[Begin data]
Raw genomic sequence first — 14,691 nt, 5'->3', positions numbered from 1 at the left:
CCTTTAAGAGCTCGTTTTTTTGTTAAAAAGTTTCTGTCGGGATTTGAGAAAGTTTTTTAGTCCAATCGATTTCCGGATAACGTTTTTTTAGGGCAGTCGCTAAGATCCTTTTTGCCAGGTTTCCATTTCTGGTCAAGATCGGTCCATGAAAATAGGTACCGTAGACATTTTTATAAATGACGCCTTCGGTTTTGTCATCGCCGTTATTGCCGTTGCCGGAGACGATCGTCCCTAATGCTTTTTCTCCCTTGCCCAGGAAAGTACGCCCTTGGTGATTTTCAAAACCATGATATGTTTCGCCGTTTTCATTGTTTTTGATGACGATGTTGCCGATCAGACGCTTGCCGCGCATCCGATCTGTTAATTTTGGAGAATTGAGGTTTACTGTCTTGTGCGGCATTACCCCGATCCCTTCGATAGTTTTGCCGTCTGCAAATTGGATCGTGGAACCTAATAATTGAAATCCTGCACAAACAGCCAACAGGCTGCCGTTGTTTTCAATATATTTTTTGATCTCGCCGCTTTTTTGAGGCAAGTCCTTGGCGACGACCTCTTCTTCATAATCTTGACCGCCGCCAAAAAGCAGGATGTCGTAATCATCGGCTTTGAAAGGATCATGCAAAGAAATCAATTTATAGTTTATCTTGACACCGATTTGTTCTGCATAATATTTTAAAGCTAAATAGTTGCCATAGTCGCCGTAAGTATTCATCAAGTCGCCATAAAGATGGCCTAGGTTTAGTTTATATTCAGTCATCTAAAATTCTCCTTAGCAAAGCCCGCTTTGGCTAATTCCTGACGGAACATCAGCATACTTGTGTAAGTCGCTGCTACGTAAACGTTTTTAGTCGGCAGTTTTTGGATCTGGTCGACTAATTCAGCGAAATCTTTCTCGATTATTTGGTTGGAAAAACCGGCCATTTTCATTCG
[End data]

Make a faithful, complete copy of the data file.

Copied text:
Raw genomic sequence first — 14,691 nt, 5'->3', positions numbered from 1 at the left:
CCTTTAAGAGCTCGTTTTTTTGTTAAAAAGTTTCTGTCGGGATTTGAGAAAGTTTTTTAGTCCAATCGATTTCCGGATAACGTTTTTTTAGGGCAGTCGCTAAGATCCTTTTTGCCAGGTTTCCATTTCTGGTCAAGATCGGTCCATGAAAATAGGTACCGTAGACATTTTTATAAATGACGCCTTCGGTTTTGTCATCGCCGTTATTGCCGTTGCCGGAGACGATCGTCCCTAATGCTTTTTCTCCCTTGCCCAGGAAAGTACGCCCTTGGTGATTTTCAAAACCATGATATGTTTCGCCGTTTTCATTGTTTTTGATGACGATGTTGCCGATCAGACGCTTGCCGCGCATCCGATCTGTTAATTTTGGAGAATTGAGGTTTACTGTCTTGTGCGGCATTACCCCGATCCCTTCGATAGTTTTGCCGTCTGCAAATTGGATCGTGGAACCTAATAATTGAAATCCTGCACAAACAGCCAACAGGCTGCCGTTGTTTTCAATATATTTTTTGATCTCGCCGCTTTTTTGAGGCAAGTCCTTGGCGACGACCTCTTCTTCATAATCTTGACCGCCGCCAAAAAGCAGGATGTCGTAATCATCGGCTTTGAAAGGATCATGCAAAGAAATCAATTTATAGTTTATCTTGACACCGATTTGTTCTGCATAATATTTTAAAGCTAAATAGTTGCCATAGTCGCCGTAAGTATTCATCAAGTCGCCATAAAGATGGCCTAGGTTTAGTTTATATTCAGTCATCTAAAATTCTCCTTAGCAAAGCCCGCTTTGGCTAATTCCTGACGGAACATCAGCATACTTGTGTAAGTCGCTGCTACGTAAACGTTTTTAGTCGGCAGTTTTTGGATCTGGTCGACTAATTCAGCGAAATCTTTCTCGATTATTTGGTTGGAAAAACCGGCCATTTTCATTCG